Brazil’s real declined from its highest level in two weeks after Moody’s Investors Service cited rising debt and sluggish growth in lowering its outlook on the nation’s credit rating to stable from positive.
The real dropped for the first time in four days, depreciating 0.7 percent to 2.2069 per U.S. dollar. The currency rallied yesterday to 2.1917, its strongest since Sept. 18. Swap rates on the contract due in January 2015 fell 10 basis points, or 0.10 percentage point, to 10.17 percent today.
Brazil’s government debt will probably stay at about 60 percent of gross domestic product, higher than the 45 percent median for its peers, Moody’s said yesterday in a statement as it cut the outlook on the nation’s Baa2 rating, the second-lowest investment grade. The economy will grow at annual rates of “just over” 2 percent in 2013 and 2014, Moody’s said.
“This should help restrain some of the real’s appreciation,” Marco Antonio Caruso, an economist at Banco Pine SA, said by phone from Sao Paulo. “We haven’t seen any change in the structure of Brazil’s economy, and Moody’s action is one more sign of this.”
Moody’s also pointed to recurrent lending by the Treasury to public banks as well as the “deterioration in reporting quality of the government accounts” for its decision. Brazil’s credit rating is the same as Peru, Italy and Kazakhstan and a step below that of South Africa, Mexico, Thailand and Russia.
“Even though there are signs that the Brazilian economy may be starting to recover, Moody’s view is that, if and when the upturn materializes, it is unlikely that it will be strong enough to restore a positive trend in Brazil credit metrics,” Moody’s said in its statement.
In June, Standard & Poor’s reduced its outlook on Brazil’s rating from stable to negative, citing sluggish growth and expansionary fiscal policy. S&P rates the nation the same level as Moody’s.
Brazil’s efforts to lure private investment for infrastructure projects and a pledge to reduce lending by state banks help support a stable outlook on the rating, Mauro Leos, a sovereign analyst at Moody’s, said in a telephone interview from Buenos Aires.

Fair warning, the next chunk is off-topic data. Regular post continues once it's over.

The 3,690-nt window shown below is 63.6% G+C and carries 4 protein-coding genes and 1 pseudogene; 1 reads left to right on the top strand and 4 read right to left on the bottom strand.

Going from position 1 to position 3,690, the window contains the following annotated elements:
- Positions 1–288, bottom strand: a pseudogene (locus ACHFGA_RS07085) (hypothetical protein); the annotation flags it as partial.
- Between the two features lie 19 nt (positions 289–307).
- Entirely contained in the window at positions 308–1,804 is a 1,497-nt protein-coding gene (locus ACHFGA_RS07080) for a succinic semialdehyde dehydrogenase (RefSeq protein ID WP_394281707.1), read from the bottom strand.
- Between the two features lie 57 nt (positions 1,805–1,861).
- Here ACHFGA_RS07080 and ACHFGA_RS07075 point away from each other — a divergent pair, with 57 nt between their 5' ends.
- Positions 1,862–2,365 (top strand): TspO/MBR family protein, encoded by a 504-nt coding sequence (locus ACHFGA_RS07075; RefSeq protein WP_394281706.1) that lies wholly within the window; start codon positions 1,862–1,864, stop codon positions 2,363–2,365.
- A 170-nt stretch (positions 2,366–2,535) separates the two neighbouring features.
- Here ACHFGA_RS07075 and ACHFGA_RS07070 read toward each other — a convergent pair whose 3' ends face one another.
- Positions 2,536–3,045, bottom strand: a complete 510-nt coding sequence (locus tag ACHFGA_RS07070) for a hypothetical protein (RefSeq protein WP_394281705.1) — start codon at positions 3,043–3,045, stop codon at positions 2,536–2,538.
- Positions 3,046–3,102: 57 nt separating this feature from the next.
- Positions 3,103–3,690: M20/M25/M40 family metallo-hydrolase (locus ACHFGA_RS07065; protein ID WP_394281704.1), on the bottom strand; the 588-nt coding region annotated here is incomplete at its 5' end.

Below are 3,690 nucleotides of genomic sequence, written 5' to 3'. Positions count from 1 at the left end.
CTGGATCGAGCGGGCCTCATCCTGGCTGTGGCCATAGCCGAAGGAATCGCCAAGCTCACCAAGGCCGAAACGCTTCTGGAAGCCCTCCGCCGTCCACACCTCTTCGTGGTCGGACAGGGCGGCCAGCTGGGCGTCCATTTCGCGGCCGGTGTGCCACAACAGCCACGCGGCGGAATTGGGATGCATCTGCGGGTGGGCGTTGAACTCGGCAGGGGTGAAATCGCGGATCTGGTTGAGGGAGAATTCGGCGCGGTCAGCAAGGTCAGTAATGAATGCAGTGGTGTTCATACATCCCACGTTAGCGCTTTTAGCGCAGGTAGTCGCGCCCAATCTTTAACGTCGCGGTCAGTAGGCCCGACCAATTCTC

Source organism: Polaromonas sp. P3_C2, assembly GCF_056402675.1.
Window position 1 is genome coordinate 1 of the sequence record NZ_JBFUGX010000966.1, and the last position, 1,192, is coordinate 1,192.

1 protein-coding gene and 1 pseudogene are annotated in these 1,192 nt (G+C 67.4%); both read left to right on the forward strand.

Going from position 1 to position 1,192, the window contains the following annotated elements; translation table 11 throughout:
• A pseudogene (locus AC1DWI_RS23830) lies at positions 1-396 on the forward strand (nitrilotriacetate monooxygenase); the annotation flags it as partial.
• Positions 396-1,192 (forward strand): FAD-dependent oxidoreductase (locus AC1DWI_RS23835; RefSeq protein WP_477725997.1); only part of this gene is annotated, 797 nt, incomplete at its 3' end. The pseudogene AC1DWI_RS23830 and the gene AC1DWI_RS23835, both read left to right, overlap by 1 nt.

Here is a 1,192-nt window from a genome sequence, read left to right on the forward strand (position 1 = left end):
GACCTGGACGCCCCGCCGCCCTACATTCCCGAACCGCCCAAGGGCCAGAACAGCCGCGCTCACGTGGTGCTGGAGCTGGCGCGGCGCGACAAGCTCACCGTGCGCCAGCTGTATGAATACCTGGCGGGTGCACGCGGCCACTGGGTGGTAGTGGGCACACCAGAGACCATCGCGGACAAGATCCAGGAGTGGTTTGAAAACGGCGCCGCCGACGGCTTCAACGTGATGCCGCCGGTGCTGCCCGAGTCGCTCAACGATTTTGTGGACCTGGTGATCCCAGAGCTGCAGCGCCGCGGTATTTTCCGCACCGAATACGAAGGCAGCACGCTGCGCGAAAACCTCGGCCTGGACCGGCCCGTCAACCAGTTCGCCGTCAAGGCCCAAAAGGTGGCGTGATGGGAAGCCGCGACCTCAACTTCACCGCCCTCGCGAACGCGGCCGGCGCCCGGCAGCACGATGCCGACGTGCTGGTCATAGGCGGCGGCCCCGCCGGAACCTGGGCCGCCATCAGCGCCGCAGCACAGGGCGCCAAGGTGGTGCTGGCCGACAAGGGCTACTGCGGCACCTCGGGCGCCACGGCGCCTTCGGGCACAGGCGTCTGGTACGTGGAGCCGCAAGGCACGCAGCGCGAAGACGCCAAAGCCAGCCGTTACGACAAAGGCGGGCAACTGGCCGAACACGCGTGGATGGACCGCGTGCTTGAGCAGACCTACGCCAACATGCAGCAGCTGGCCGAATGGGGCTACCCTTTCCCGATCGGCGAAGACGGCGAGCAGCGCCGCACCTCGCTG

“The first step is to restore growth to the trend of above 3 percent,” Leos said. “We’re not sure how successful it is going to be” in attracting foreign investors to infrastructure.
Global bond yields showed investors ignored 56 percent of Moody’s and 50 percent of rival Standard & Poor’s rating and outlook changes last year, more often than not disagreeing when the companies said governments were becoming safer or more risky, data compiled by Bloomberg show.
The real has rallied 10 percent since Aug. 22, when the central bank announced a $60 billion intervention program to bolster the currency and reduce the price of imports. The gain is the biggest among all of the world’s currencies.
Policy makers will work to bring inflation as close to target as possible next year, central bank President Alexandre Tombini said in an interview in London yesterday. Annual inflation has twice broken the 6.5 percent upper limit of the central bank’s target range this year.
Brazil has raised the target lending rate by 1.75 percentage points to 9 percent from a record low 7.25 percent in April, the fastest pace among 49 major economies tracked by Bloomberg. The central bank is next scheduled to meet Oct. 8-9.